The Genius of Chess and The Life Moves We Make
-- by Larry Greenfield
The very popular 7-part mini-series on Netflix, The Queen’s Gambit, (2020) is the latest in a reputable line of enjoyable chess movies and documentaries. With its own layered strategy and clever moves, it has quickly become the grandmaster of them all.
Until now, the reigning champion chess film has been Searching for Bobby Fischer (1993) whose title is a nod to the most fascinating American player of all-time, who not only revolutionized and popularized chess in the USA, but became the world’s best player and a controversial global personality.
Fischer was a child prodigy whose youthful accomplishments were legendary, as were his lifelong antics and long disappearances from the public. An elite genius in his sport, he eventually became estranged both from the chess world and from his home country as well.
Fischer was opinionated and possibly on the edge of the mental spectrum, and that’s unsurprising. For those who become the greatest musicians, artists, writers, and chess players often have unnatural talent and uniquely ambitious drive that is sometimes fueled by either demons or psychoses.
Psychiatric studies confirm the understanding since antiquity that creativity can be associated with major mental disorders. The ancient Greeks considered geniuses as “having been touched by the gods.” Aristotle stated “there is no genius without having a touch of madness.”
It was therefore quite moving for audiences to enjoy Searching for Bobby Fischer, as our charming young chess hero (Joshua Waitzkin) was actually a very sweet boy who wanted not to disappoint his father or coaches, nor to see his opponents feeling's hurt when they lost to him (he offered a draw to his first major rival in the Under 10 Year Old championship game, confirming his mother’s blessing that his greatest gift is his goodness).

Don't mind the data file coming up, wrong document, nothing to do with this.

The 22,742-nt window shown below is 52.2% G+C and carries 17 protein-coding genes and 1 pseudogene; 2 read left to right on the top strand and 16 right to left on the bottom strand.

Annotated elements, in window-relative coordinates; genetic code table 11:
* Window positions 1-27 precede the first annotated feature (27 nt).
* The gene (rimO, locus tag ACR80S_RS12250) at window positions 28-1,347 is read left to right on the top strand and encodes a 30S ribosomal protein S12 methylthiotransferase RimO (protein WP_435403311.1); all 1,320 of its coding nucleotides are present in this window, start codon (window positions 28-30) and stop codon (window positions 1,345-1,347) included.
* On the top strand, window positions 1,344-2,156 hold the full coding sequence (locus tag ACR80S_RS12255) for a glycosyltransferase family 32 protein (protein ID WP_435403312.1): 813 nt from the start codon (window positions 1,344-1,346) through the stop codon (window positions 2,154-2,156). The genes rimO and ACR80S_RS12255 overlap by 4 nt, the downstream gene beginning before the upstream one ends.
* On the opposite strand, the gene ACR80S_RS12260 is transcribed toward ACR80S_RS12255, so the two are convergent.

In real life Waitzkin grew up to maintain a well-grounded life of diverse pursuits. His website states:
"One thing I have learned as a competitor is that there is a clear distinction between what it takes to be decent, what it takes to be good, what it takes to be great and what it takes to be among the best..."
Enter now the fictional TV character of the 1983 novel, The Queen’s Gambit, "Beth Harmon," an orphaned child in Kentucky, (played with smooth transition by Annabeth Kelly, Isla Johnston, and then, in a fascinating portrayal, by Anya Taylor-Joy).
The sets, music, and vibe is vintage 1960’s. The directing captures the cool innocence and burgeoning excitement of an emerging modern culture. The magic of the 1960’s is that after World War II, America was bursting with energy, even cultural and social revolution, but it was not yet post-modern, alienating, cynical, or over - run by technology.
Change wasn’t primarily scientific. It was attitudinal. The 60’s was the cool and colorful era of sex, drugs, and rock ’n roll. And our hero here is a young female in a chess world dominated by males, giving the drama its special panache as she somewhat reluctantly represents the women’s rights movement, preferring to be admired as a great player, not a female player.
The story begins with a very young Beth, newly orphaned, arriving to a Kentucky state institution and befriending an older, savvier black girl, who explains that many of the children will not likely be adopted and rescued. The orphanage isn’t torture, but it’s not always pleasant, and the kids are given tranquilizers to keep them calm (later disapproved by the state).